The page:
The recent agreement on a Unified Patent Court in Europe raises questions for patent holders in all industries. Trevor Cook looks at the potential impact on pharmaceutical patent litigation.
For good or ill for industry in Europe, it now seems likely that the new Unified Patent Court (UPC) will open for business in the next few years and will start to transform European patent litigation. Indeed, the European Commission is talking up the prospect of it opening in 2014, although most think it will be 2015 at the earliest, given all the preparations that have to be made to establish the new court.
Once it does open, the European Patent Office will also start providing the option for applicants of designating a European patent once granted as having unitary effect (the unitary patent, UP) throughout those countries of the EU which have ratified the UPC agreement (other than Italy, which although having signed the UPC Agreement, has, along with Spain, indicated its intention not to participate in the UP.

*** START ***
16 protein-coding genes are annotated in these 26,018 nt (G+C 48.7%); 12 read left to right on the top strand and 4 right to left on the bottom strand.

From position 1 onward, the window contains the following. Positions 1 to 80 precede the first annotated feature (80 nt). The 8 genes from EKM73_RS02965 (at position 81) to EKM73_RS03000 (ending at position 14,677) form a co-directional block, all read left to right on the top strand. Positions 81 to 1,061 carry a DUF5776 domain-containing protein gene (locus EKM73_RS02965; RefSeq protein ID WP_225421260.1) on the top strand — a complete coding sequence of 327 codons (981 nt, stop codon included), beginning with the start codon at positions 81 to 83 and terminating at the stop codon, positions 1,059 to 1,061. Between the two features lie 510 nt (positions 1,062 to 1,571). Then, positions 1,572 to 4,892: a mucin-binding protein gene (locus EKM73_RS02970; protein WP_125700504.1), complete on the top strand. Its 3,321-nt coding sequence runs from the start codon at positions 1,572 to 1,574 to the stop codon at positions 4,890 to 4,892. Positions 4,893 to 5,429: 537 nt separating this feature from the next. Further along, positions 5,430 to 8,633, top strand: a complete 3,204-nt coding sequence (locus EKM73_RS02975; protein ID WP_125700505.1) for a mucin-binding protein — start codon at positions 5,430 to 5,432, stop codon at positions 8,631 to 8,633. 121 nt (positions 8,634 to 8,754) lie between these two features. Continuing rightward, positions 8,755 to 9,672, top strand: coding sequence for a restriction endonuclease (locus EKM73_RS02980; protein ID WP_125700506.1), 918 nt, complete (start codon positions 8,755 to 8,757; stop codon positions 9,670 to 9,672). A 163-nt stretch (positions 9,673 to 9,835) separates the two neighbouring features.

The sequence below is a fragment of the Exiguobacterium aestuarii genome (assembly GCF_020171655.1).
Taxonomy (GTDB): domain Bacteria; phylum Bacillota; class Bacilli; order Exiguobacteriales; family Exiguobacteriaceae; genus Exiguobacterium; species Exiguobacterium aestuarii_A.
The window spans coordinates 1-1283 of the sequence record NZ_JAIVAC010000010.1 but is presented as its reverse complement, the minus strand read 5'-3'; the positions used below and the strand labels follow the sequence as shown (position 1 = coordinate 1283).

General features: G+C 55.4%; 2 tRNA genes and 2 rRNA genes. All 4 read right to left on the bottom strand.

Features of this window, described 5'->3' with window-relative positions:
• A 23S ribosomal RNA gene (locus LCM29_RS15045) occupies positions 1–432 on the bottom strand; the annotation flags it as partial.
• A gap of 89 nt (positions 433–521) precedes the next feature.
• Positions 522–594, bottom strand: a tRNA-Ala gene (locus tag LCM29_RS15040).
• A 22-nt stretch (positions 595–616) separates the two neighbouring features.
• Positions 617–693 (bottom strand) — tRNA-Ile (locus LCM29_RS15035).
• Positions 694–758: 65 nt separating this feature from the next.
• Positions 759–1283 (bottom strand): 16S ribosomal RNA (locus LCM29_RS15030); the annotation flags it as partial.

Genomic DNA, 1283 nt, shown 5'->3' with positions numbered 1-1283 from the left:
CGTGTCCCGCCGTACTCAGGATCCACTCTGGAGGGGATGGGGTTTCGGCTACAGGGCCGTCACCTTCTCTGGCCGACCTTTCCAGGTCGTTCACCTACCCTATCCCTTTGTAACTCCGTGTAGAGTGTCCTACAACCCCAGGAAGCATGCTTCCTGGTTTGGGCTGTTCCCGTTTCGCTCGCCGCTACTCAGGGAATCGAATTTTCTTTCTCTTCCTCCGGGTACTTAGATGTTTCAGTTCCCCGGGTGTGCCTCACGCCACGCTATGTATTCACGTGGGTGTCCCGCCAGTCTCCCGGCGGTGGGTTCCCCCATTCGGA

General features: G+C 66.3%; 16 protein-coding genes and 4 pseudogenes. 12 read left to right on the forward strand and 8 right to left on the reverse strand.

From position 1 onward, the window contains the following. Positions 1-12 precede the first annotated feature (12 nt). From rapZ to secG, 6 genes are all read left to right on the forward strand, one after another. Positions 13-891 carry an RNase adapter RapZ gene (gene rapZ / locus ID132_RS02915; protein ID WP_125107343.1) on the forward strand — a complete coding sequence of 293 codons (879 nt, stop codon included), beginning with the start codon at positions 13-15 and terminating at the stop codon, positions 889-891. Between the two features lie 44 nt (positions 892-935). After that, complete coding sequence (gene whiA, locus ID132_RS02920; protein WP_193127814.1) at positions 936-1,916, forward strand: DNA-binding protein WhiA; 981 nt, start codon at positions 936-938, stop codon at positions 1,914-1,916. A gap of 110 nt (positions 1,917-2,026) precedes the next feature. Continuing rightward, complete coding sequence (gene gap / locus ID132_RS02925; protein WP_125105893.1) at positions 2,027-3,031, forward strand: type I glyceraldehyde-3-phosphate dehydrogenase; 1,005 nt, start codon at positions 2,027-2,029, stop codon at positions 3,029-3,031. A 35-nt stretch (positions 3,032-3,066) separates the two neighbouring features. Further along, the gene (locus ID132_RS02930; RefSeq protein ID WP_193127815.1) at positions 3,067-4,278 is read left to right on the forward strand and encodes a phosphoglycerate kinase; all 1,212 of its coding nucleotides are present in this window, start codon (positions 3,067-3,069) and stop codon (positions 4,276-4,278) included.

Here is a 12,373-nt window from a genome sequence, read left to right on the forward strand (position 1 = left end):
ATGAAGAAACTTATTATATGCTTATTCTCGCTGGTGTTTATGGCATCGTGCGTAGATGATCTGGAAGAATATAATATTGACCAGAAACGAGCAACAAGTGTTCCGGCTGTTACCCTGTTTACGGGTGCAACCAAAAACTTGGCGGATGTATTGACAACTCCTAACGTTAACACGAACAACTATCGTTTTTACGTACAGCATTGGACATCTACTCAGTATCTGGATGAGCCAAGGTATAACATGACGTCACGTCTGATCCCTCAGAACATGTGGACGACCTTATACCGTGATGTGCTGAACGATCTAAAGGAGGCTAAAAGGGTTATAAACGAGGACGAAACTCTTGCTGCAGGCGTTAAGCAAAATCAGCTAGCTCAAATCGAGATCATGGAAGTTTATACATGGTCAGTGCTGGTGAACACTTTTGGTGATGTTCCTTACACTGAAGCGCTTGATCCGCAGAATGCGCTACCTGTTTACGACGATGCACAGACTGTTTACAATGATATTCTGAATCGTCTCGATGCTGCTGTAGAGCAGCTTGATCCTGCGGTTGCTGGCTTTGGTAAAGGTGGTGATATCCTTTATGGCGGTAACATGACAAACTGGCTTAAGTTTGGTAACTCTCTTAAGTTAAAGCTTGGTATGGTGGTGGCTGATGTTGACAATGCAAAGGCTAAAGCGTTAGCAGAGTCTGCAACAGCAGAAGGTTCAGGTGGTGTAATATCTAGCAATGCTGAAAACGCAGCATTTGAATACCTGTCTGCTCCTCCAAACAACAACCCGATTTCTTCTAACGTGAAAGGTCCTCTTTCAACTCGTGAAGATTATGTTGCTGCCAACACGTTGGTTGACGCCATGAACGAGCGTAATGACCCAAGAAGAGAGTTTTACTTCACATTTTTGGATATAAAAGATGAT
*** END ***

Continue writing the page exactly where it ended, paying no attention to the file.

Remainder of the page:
This article outlines the likely effect of the UPC on pharmaceutical patent litigation in Europe, and the subsidiary question of what role in this will be played by the central division of the UPC, the London branch of which will have jurisdiction over patents in the areas of chemistry, metallurgy and “human necessities”, thereby giving it jurisdiction over patents in the life sciences sector.
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Unified Patent Court, Europe, pharmaceutical, patent litigation, UPC